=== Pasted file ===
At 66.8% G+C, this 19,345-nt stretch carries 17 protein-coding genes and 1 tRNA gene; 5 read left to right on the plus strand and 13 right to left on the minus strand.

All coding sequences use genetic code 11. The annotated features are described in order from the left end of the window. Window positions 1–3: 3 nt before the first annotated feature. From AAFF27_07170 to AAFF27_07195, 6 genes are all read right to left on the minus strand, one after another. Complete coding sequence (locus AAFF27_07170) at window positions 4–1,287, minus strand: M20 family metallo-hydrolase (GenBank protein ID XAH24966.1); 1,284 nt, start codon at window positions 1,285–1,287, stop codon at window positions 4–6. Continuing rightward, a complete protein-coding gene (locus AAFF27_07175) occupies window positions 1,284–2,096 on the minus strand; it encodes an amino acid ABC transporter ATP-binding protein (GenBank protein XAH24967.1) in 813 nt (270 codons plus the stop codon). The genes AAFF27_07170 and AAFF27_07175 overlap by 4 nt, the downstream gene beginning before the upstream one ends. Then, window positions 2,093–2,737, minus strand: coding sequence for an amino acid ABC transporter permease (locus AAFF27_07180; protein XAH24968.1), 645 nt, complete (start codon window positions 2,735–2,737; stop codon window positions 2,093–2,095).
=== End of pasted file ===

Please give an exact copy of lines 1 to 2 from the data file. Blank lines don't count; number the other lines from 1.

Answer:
At 66.8% G+C, this 19,345-nt stretch carries 17 protein-coding genes and 1 tRNA gene; 5 read left to right on the plus strand and 13 right to left on the minus strand.

All coding sequences use genetic code 11. The annotated features are described in order from the left end of the window. Window positions 1–3: 3 nt before the first annotated feature. From AAFF27_07170 to AAFF27_07195, 6 genes are all read right to left on the minus strand, one after another. Complete coding sequence (locus AAFF27_07170) at window positions 4–1,287, minus strand: M20 family metallo-hydrolase (GenBank protein ID XAH24966.1); 1,284 nt, start codon at window positions 1,285–1,287, stop codon at window positions 4–6. Continuing rightward, a complete protein-coding gene (locus AAFF27_07175) occupies window positions 1,284–2,096 on the minus strand; it encodes an amino acid ABC transporter ATP-binding protein (GenBank protein XAH24967.1) in 813 nt (270 codons plus the stop codon). The genes AAFF27_07170 and AAFF27_07175 overlap by 4 nt, the downstream gene beginning before the upstream one ends. Then, window positions 2,093–2,737, minus strand: coding sequence for an amino acid ABC transporter permease (locus AAFF27_07180; protein XAH24968.1), 645 nt, complete (start codon window positions 2,735–2,737; stop codon window positions 2,093–2,095).